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[TR] Tumtum Peak, Mt. Rainier National Park, 4678ft.- North Ridge 9/2/2006

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Climb: Tumtum Peak, Mt. Rainier National Park, 4678ft.-North Ridge


Date of Climb: 9/2/2006


Trip Report:

Anyone who has been up to Paradise or higher reaches above on the south side of Mt. Rainier (a.k.a. “Raindawg”), and has taken the trouble to gaze west, will have no doubt admired a tall, striking conical peak off in the distance. It looks kind of like Mt. Fuji, except not as big and it’s green, but apart from that, it looks kind of like Mt. Fuji, you might say. The peak is known as “Tumtum”, an onomonopedic word in Chinook jargon for the beating of one’s heart; the effect it probably had on the native population when they admired its beautiful yet intimidating flanks. “Tumtum” is rarely climbed, but on Saturday, 2 September in the year 2000 and 6, me and my buddy Dwayner set out to scale this mighty mountain via its menacing north ridge.


The starting point was the Kautz Creek parking area just a few miles within the Park boundary. (A cute and cheerful rangerette at the Park Entrance examined Dwayner’s annual Raindawg admissions pass and nodded her approval. “No, thank you”, we would soon reply…”we don’t need the complimentary maps….we know the roads like it’s our own neighborhood and we’re here to climb something that isn’t on your tourist-oriented brochure: Tumtum Peak.” “You guys aren’t….no you couldn’t be……Dwayner ‘n pope?”, she asked with a teasing blush. “That’s entirely too correct!”, I replied. She quickly wrote down a phone number on a small slip of paper and asked us to call her in Ashford on our way home. “Enough of the jibba-jabba!”, yelled Dwayner, “we’s gots a peak to climb!” Dwayner grabbed the phone number, wadded it up and threw it in the back seat, where it landed in a pile of dozens of others. “Focus, now, pope…focus!” he admonished as we left the entrance booth. A glimpse in the rear view mirror revealed our little rangerette leaning out her window and giving a tiny little wave as we sped away for bigger things to climb. I could read her lips: “please, please be careful, my men”.


As I sorted through my gear at Kautz Creek, Dwayner put “Funkytown” in the CD Player and proceeded to do The Robot in the parking lot. It only took a few moments before I, too, was seduced by this infectious music and joined him for a heartily recommended warm-up. (Note to Jens: warm-ups such as The Robot might assist in reducing climbing injuries.)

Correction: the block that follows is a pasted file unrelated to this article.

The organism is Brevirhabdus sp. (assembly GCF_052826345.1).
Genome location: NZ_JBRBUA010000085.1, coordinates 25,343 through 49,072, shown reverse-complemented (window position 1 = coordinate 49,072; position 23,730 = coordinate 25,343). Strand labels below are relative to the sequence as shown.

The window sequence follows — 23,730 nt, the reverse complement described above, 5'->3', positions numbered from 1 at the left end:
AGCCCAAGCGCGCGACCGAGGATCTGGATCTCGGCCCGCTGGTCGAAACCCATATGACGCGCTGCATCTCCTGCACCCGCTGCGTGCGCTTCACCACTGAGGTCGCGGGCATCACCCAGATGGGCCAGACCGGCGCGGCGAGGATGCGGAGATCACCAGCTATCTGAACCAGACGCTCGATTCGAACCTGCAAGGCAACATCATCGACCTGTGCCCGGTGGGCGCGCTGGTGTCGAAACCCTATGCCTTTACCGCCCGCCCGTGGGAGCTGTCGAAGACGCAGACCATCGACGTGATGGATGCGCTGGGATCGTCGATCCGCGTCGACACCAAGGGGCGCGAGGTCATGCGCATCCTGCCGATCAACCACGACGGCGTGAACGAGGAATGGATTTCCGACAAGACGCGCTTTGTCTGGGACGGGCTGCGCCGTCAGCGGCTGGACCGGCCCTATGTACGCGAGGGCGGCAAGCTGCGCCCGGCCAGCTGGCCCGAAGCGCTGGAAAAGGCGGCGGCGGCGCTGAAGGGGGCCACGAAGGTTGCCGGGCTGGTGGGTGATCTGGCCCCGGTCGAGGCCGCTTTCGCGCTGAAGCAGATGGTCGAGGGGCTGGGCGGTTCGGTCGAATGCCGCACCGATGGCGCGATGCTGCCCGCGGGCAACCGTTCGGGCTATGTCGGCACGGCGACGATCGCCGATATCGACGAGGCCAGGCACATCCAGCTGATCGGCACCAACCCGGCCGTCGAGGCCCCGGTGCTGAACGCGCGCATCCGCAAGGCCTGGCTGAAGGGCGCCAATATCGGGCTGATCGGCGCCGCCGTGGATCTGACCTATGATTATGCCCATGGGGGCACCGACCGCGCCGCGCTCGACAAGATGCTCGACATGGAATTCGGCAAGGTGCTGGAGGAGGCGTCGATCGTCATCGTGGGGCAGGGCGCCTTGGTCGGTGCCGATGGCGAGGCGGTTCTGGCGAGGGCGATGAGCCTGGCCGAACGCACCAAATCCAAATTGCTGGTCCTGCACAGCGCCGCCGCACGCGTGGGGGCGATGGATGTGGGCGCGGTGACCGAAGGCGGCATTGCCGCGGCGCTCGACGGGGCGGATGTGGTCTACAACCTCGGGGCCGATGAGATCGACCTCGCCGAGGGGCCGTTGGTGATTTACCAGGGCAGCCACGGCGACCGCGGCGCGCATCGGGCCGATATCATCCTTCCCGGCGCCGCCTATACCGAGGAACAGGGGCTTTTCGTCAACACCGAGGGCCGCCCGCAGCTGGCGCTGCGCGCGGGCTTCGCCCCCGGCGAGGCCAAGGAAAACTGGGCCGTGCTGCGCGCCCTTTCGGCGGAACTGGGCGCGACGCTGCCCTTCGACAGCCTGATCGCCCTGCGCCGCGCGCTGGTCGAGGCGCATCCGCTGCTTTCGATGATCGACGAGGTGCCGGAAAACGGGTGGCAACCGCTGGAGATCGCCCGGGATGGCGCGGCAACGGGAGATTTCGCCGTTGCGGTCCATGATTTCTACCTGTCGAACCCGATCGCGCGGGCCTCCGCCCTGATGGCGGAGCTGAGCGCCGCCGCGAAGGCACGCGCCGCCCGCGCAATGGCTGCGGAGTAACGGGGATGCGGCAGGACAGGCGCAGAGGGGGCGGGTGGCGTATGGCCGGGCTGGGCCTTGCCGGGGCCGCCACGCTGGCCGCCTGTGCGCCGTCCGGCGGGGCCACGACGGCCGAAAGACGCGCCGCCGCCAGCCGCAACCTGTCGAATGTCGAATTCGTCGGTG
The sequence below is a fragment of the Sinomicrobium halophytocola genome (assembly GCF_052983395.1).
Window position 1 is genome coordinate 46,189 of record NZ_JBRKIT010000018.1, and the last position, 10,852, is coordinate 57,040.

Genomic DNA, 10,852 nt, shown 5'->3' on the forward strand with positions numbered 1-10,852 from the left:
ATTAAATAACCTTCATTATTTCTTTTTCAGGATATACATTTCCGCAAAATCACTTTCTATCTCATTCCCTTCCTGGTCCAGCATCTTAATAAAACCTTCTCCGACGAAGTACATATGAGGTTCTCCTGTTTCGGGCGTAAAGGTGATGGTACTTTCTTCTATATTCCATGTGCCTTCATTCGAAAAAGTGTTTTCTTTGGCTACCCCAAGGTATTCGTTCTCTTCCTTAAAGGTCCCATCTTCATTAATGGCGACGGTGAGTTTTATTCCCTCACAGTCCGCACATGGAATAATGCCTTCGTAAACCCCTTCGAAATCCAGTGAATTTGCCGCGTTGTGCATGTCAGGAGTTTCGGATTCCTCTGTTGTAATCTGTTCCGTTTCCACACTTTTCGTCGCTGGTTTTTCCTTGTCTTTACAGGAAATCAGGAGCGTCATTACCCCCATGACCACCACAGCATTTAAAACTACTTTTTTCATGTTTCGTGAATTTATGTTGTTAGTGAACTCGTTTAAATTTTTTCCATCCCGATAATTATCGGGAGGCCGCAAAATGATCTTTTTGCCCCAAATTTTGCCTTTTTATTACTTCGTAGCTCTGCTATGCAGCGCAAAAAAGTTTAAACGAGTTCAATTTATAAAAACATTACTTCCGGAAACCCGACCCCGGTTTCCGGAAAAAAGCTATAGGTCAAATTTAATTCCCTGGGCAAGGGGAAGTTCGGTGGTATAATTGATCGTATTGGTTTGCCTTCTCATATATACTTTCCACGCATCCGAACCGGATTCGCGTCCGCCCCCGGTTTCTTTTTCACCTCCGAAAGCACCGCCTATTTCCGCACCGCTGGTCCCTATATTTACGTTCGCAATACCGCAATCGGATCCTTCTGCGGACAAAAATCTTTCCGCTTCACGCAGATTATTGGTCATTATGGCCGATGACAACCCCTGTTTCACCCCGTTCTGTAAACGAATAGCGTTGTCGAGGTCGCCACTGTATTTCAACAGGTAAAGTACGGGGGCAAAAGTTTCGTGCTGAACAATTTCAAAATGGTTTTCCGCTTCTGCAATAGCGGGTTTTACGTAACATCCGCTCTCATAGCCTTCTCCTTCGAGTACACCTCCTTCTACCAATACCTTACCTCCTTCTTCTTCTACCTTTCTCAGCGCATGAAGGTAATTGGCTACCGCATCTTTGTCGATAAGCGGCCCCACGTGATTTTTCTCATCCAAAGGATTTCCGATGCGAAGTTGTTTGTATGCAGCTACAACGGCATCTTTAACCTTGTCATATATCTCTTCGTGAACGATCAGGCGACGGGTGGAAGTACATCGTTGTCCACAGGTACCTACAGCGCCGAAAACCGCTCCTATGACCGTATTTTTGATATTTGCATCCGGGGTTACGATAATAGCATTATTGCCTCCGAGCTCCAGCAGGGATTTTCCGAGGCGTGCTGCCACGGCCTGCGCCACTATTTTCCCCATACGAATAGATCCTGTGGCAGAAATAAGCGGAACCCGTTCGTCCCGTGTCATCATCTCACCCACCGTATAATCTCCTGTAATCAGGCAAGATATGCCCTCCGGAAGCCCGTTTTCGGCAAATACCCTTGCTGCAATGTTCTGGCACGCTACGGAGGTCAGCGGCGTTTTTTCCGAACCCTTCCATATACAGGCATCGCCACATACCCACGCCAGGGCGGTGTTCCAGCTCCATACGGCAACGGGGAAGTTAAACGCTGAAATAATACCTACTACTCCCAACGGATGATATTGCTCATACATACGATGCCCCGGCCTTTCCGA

Gotta make a move to a

Town that's right for me

Town to keep me movin'

Keep me groovin' with some energy


Well, I talk about it

Talk about it

Talk about it

Talk about it

Talk about, Talk about

Talk about movin


Gotta move on

Gotta move on

Gotta move on


Won't you take me to



In each of our lives, we have our own “Funkytown”. Funkytown, in this particular case, would be no other than Tumtum Peak!


Armed with a map, compass and GPS, we headed up the Kautz Creek trail full of anticipation as the giant west face of our target loomed to our left. Crossing the creek involved a trek across a log bridge over rushing brown waters to the trail that continued up along Tumtum itself. Having plotted GPS coordinates based on a topo map, it would be necessary to hike to around the 3200 ft. level and then begin a lateral, ascending cross-country trek to find a broad notch that would takes us to the summit slopes. Being new to the GPS, it was interesting to find that it proved utterly useless in the thick, tall old growth forest, although for whatever reason, the altimeter on the devise seemed to function. “Old growth forest”, we yelled enthusiastically, “right on! Woo-hoo!” as we gave each other several rounds of high-fives. A couple of female hikers on the trail approached us to ask us if everything was O.K. “Old growth forest!”, we yelled again and as if by instinct, they knew exactly what to do. Several more rounds of high-fives ensued and then they parted company; they: heading up the trail to Indian Henry’s Hunting Ground, and we: heading off the trail to find the north ridge of Tumtum. As the hikers left, I noticed that they had dropped what appeared to be a gum wrapper. Indeed it was, but this was no ordinary gum wrapper….it was a gum wrapper with a phone number! “Put it with the rest and let’s keep moving!” demanded Dwayner, as I shoved it in my bulging back pocket.


The upward traverse to the southwest was quite steep and eventually we reached a kind of ridge top but not the saddle the map showed. The GPS continued to provide us elevations so we kept hiking up this ridge until we reached and even broader saddle. This was it: the staging point for the higher reaches. With thickly wooded slopes, it was difficult to see the giant summit pyramid through the trees, so we worked on the assumption that continuing uphill would eventually bring us to the top. It did, but not without the necessity of noting oddly-shaped trees and mossy rock formations for navigational landmarks. We would need them because, you see, it is one thing to climb UP Tumtum Peak, and it is quite another to descend its generally homogenous slopes to find oneself back on the trail, epic-free. No doubt there are piles of bones to be found along the slopes of Tumtum, the remains of thousands of years of summit aspirants, some who may have actually survived the trip to the top, only to become perilously lost on the descent. Dwayner and I discussed this on one of our brief water breaks. “Hats off to those mighty pioneers!” we agreed as we removed our hats and engaged in a brief. Solemn moment of silence in their memory. Yes, there are many ghosts on Tumtum Peak, and that beating heart you hear tum-tumming in your ears might not be from exertion, but may instead be wandering spirits warning one to take heed, lest one join their company.